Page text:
Indigenous and community leaders faced spurious criminal charges. Those responsible for human rights violations continued to evade justice.
Six police officers were found guilty in July of crimes against state security following police protests over pay cuts in September 2010. In May President Correa narrowly won a 10-question referendum, which included a proposal to reform the judicial system as well as to regulate the media.
In February, an Ecuadorian court fined the oil company Chevron US$18 billion for widespread contamination of the Amazon basin. An appeal by Chevron was pending at the end of the year.Top of page
Indigenous leaders and community members continued to face spurious charges of sabotage, terrorism, murder and illegal obstruction of roads for alleged crimes committed in the context of demonstrations against extractive industries.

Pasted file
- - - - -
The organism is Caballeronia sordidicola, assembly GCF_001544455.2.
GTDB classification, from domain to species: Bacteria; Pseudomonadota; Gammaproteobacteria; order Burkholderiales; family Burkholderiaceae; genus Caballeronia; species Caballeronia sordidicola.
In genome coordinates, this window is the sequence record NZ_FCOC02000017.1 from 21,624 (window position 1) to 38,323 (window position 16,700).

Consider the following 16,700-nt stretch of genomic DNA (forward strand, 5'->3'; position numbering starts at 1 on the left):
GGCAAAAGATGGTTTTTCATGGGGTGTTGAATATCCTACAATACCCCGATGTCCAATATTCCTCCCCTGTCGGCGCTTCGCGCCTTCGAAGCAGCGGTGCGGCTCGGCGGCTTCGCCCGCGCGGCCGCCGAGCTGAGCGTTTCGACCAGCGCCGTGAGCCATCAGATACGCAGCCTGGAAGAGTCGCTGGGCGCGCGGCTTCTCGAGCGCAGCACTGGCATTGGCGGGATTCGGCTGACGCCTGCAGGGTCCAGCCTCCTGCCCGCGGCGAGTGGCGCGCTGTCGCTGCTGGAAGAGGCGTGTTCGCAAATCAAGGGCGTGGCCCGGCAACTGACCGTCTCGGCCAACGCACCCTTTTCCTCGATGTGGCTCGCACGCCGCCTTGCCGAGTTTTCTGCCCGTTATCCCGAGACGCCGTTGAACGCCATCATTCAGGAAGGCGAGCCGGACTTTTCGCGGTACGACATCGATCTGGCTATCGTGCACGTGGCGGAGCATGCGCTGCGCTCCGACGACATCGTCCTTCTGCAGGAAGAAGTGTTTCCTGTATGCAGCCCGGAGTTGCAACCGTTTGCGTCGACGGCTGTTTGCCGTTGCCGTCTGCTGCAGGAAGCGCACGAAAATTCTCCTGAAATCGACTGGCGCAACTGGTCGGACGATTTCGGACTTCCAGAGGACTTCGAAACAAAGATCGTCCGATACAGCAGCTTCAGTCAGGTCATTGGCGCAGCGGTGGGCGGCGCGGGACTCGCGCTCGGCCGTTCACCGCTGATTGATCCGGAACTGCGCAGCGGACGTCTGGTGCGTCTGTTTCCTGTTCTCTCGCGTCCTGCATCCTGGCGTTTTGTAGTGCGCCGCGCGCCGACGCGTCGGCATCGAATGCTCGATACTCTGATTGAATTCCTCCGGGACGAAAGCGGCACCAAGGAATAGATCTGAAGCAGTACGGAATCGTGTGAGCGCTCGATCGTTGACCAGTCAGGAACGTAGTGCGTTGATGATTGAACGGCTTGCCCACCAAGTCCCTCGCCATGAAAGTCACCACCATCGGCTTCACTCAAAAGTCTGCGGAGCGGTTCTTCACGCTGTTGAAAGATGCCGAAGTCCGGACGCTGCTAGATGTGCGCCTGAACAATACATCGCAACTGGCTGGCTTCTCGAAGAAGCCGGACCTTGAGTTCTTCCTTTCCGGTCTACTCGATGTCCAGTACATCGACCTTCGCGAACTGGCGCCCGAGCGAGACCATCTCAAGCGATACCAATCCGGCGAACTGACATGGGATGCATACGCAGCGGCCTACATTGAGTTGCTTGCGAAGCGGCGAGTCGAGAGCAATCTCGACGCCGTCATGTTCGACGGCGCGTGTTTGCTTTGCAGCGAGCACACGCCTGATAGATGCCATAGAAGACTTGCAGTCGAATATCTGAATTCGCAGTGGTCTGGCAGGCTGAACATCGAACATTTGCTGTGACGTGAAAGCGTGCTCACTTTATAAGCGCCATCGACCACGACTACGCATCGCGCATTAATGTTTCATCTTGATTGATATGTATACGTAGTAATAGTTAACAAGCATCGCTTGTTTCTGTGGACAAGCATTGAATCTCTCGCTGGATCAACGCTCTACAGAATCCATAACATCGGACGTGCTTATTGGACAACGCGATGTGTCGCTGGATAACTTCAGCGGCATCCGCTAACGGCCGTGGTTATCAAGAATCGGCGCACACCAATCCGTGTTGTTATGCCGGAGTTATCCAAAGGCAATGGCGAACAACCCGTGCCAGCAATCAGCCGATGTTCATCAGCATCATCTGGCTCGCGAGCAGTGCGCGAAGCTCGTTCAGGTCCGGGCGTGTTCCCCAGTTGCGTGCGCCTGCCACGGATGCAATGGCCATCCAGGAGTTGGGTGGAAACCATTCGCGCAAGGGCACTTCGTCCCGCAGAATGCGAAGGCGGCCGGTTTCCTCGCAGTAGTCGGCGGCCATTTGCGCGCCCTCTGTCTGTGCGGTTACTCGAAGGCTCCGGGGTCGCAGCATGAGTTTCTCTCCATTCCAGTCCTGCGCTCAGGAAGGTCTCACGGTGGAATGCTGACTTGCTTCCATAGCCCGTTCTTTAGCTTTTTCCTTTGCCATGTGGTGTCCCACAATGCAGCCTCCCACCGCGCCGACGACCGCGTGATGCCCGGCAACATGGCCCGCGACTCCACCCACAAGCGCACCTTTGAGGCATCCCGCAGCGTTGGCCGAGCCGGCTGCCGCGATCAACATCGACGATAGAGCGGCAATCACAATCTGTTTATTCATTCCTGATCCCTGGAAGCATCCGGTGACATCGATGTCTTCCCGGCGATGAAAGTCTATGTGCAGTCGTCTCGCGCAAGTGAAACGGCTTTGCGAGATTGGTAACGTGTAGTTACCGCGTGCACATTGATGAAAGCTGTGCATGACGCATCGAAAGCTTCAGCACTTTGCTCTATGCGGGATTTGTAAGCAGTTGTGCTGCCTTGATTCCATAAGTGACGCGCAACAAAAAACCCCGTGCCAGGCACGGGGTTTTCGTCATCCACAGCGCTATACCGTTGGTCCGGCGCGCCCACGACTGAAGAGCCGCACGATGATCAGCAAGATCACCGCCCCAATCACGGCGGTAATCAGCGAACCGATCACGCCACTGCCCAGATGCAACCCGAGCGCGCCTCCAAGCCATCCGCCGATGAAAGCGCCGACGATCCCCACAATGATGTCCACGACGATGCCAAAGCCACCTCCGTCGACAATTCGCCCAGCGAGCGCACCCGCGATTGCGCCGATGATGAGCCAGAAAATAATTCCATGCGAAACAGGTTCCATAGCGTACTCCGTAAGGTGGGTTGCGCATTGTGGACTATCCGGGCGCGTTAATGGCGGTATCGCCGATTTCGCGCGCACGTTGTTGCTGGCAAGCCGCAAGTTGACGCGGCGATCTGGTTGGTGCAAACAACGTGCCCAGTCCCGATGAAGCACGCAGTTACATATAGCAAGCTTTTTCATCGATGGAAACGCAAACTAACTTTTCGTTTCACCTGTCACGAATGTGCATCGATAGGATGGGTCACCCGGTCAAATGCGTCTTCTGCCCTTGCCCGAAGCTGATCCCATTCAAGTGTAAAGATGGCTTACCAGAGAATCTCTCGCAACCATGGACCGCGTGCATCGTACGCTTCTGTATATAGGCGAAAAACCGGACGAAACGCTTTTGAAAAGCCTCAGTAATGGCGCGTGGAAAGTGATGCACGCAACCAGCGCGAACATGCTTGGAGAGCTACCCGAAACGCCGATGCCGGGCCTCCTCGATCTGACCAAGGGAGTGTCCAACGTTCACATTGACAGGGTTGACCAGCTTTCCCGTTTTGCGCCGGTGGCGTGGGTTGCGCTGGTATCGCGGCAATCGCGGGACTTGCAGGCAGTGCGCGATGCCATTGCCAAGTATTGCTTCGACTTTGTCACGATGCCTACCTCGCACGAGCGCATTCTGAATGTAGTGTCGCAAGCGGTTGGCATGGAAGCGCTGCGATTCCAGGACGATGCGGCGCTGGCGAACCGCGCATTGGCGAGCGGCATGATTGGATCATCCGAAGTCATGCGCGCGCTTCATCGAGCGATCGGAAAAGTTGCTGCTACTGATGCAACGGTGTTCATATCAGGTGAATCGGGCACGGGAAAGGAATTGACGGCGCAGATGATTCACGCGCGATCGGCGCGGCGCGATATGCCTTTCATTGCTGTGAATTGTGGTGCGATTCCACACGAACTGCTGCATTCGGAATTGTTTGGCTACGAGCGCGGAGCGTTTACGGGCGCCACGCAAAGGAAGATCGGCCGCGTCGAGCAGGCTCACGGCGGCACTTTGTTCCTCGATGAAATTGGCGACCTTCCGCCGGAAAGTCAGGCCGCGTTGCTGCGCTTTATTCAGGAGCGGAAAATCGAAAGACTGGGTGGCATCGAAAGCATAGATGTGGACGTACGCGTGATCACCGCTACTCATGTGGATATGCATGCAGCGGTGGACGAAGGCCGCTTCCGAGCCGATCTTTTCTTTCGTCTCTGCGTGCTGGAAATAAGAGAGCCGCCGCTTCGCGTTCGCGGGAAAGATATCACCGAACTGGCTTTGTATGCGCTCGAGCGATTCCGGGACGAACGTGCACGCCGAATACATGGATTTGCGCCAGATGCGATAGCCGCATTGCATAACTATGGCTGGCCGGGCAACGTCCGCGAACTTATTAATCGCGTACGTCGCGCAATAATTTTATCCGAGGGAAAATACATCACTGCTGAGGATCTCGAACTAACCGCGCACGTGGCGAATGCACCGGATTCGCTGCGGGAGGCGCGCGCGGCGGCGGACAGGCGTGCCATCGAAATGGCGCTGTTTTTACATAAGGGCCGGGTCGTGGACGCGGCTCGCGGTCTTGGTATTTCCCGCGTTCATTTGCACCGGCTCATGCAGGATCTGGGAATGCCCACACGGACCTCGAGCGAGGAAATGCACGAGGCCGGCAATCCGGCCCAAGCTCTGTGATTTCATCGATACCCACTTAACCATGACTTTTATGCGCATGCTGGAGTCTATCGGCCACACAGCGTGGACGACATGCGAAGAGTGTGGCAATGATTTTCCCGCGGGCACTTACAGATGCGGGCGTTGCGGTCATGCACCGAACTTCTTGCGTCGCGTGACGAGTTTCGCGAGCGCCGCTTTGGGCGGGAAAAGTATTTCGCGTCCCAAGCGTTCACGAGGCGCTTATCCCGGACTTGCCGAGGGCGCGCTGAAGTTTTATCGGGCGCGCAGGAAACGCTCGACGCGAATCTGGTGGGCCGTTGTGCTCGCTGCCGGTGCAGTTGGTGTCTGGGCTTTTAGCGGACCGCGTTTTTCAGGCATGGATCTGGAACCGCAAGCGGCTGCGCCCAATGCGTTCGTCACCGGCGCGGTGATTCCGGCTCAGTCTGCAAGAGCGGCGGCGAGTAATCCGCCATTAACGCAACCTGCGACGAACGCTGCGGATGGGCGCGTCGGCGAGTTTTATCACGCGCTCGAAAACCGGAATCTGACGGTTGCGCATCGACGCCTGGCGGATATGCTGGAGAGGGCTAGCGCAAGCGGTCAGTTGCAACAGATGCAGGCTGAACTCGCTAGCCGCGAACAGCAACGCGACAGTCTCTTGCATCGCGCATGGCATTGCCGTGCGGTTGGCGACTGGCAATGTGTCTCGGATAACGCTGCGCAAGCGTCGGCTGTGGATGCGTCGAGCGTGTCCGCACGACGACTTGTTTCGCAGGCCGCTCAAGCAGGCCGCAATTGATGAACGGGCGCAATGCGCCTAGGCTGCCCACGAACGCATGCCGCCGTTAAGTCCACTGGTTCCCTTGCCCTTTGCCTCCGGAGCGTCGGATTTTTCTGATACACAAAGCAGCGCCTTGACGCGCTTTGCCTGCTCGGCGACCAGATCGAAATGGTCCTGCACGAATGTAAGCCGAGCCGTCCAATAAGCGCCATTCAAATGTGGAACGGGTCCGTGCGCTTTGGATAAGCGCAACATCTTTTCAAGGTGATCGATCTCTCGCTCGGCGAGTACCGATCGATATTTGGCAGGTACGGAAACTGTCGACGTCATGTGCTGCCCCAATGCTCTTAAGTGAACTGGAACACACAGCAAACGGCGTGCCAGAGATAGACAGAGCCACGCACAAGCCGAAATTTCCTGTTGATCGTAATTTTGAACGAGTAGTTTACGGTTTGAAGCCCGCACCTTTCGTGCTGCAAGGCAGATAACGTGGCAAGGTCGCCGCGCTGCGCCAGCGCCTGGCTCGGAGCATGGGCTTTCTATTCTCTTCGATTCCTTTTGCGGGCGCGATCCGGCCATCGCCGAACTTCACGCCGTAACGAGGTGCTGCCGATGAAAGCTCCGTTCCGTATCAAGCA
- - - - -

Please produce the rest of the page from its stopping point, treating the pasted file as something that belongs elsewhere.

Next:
In July, human rights defender Marlon Lozano Yulán, a member of Land and Life Union which works with rural communities on land issues, died in Guayaquil after being shot by two unidentified assailants travelling on a motorbike. He had received threats prior to his murder. By the end of the year, no progress had been reported in the investigations into this attack.
On 25 November, Monica Chuji, an Indigenous leader and former minister, was sentenced to one year in prison and a fine for slander for criticizing the government in the press. However, following a public outcry, she was pardoned by the government and her case was archived, removing the opportunity for her to appeal the decision.Top of page
In his report published in May, the UN Special Rapporteur on extrajudicial executions expressed concern about impunity in cases of killings and abuses by police, hired gunmen and rural juntas, as well as illegal armed groups and the military in the area bordering Colombia.
Curbs on freedom of expression included the use of criminal defamation charges against journalists critical of the government or local officials.